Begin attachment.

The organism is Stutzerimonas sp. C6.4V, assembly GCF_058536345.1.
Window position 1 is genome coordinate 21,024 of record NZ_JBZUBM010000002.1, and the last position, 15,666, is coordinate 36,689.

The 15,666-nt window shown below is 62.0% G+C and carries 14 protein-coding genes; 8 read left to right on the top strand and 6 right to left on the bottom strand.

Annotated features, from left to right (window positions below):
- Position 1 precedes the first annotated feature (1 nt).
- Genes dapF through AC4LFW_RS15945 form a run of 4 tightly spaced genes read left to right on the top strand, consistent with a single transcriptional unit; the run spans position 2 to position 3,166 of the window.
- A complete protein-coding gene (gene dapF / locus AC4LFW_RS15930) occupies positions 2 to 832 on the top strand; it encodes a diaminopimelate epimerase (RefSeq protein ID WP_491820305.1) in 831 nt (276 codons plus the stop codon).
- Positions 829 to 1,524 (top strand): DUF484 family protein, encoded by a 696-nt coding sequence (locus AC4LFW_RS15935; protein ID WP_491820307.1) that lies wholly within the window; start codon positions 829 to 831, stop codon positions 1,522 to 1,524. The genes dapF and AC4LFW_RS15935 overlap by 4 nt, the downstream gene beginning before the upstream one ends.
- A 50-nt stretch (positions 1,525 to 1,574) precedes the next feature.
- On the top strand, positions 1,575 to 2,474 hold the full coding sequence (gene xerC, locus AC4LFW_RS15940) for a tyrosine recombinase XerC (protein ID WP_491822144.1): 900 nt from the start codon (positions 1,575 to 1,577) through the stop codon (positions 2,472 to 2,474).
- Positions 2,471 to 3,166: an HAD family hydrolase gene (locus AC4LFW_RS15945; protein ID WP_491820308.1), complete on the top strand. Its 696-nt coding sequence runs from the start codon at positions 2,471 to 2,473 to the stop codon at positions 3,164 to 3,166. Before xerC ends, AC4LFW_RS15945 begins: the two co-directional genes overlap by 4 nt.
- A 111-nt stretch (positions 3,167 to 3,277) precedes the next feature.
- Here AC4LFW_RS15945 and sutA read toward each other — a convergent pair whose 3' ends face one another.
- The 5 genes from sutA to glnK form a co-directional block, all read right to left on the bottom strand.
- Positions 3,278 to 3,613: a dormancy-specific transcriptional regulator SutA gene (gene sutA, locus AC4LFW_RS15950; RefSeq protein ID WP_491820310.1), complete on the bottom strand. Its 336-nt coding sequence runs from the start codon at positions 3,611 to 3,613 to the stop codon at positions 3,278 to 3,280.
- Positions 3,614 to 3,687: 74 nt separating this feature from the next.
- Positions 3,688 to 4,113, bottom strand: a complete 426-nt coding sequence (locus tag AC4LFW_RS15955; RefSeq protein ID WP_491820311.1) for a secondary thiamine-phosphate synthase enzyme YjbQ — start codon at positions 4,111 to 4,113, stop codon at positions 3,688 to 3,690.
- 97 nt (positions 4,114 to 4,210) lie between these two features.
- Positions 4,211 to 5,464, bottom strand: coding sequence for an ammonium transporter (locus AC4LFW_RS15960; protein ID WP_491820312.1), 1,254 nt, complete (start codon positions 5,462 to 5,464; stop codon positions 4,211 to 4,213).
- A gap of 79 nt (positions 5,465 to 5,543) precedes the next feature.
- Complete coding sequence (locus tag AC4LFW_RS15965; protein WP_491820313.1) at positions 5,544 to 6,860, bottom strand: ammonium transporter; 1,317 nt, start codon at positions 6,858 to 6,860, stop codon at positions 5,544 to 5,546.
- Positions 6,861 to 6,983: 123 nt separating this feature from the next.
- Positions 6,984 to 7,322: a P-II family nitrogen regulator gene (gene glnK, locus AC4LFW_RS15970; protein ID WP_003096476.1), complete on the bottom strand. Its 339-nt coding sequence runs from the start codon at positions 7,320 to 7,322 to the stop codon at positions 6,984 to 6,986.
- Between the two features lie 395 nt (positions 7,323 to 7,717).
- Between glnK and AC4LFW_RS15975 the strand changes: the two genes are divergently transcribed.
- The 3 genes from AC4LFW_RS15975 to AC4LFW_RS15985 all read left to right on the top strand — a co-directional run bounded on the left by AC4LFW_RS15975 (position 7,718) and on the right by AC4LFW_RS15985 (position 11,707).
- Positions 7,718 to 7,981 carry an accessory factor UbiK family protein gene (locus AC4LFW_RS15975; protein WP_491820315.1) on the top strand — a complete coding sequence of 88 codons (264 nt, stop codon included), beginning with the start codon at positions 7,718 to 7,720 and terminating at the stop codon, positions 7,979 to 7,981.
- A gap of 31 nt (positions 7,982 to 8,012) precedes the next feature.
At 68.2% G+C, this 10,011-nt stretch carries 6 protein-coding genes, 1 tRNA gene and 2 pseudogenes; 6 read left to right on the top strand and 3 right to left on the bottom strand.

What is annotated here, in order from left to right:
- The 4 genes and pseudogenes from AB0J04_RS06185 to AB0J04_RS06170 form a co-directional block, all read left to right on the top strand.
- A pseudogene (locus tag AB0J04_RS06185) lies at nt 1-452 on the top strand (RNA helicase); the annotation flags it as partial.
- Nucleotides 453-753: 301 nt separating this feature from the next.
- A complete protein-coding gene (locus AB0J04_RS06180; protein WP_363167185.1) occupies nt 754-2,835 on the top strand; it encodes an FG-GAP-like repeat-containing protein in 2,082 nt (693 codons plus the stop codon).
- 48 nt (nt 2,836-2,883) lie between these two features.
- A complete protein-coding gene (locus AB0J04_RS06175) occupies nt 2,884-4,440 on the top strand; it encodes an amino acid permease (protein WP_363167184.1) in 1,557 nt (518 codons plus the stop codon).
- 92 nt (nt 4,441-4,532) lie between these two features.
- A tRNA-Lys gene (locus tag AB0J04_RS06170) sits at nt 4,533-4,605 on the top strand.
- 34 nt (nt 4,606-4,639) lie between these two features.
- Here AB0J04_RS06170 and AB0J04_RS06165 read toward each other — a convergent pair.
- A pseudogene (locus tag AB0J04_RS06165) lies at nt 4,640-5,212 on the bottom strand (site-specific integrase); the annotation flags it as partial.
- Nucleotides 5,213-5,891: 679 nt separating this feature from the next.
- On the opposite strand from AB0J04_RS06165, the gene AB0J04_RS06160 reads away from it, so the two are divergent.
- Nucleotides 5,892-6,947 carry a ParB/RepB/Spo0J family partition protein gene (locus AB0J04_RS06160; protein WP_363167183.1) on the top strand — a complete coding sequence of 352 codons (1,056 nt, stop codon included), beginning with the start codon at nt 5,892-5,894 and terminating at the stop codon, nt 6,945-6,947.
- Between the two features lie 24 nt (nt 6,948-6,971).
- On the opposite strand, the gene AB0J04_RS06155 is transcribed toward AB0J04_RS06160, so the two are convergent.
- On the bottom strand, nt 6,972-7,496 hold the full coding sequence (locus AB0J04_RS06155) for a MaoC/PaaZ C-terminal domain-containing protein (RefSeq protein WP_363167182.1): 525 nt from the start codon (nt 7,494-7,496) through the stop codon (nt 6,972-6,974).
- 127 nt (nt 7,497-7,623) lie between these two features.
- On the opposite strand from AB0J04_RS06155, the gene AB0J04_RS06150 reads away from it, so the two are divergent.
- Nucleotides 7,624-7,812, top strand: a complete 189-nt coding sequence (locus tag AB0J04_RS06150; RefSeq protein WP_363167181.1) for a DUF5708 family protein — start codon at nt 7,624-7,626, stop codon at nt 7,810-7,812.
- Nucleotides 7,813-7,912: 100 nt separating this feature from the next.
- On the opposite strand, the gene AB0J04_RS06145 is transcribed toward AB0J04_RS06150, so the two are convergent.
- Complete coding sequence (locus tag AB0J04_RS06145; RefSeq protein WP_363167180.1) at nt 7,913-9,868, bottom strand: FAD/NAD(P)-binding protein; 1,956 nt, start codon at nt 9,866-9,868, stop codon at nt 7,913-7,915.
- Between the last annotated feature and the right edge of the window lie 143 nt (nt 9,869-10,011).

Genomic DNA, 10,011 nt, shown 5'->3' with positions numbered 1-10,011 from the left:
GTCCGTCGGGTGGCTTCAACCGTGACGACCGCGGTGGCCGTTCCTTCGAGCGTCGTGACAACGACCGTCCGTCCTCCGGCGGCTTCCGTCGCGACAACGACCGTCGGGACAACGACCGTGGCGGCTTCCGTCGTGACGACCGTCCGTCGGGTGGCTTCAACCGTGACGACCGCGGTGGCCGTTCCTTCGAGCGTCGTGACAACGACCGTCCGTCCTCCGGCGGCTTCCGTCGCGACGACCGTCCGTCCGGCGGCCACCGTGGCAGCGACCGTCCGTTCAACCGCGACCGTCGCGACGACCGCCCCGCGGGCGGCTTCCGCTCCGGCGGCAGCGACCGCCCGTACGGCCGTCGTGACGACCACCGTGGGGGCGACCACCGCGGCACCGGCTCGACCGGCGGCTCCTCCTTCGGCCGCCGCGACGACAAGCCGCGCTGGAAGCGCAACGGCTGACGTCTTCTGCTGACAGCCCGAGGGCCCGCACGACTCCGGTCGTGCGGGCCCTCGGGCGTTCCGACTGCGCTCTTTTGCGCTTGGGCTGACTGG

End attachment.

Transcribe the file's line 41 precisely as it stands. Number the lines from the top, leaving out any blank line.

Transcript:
- A pseudogene (locus tag AB0J04_RS06165) lies at nt 4,640-5,212 on the bottom strand (site-specific integrase); the annotation flags it as partial.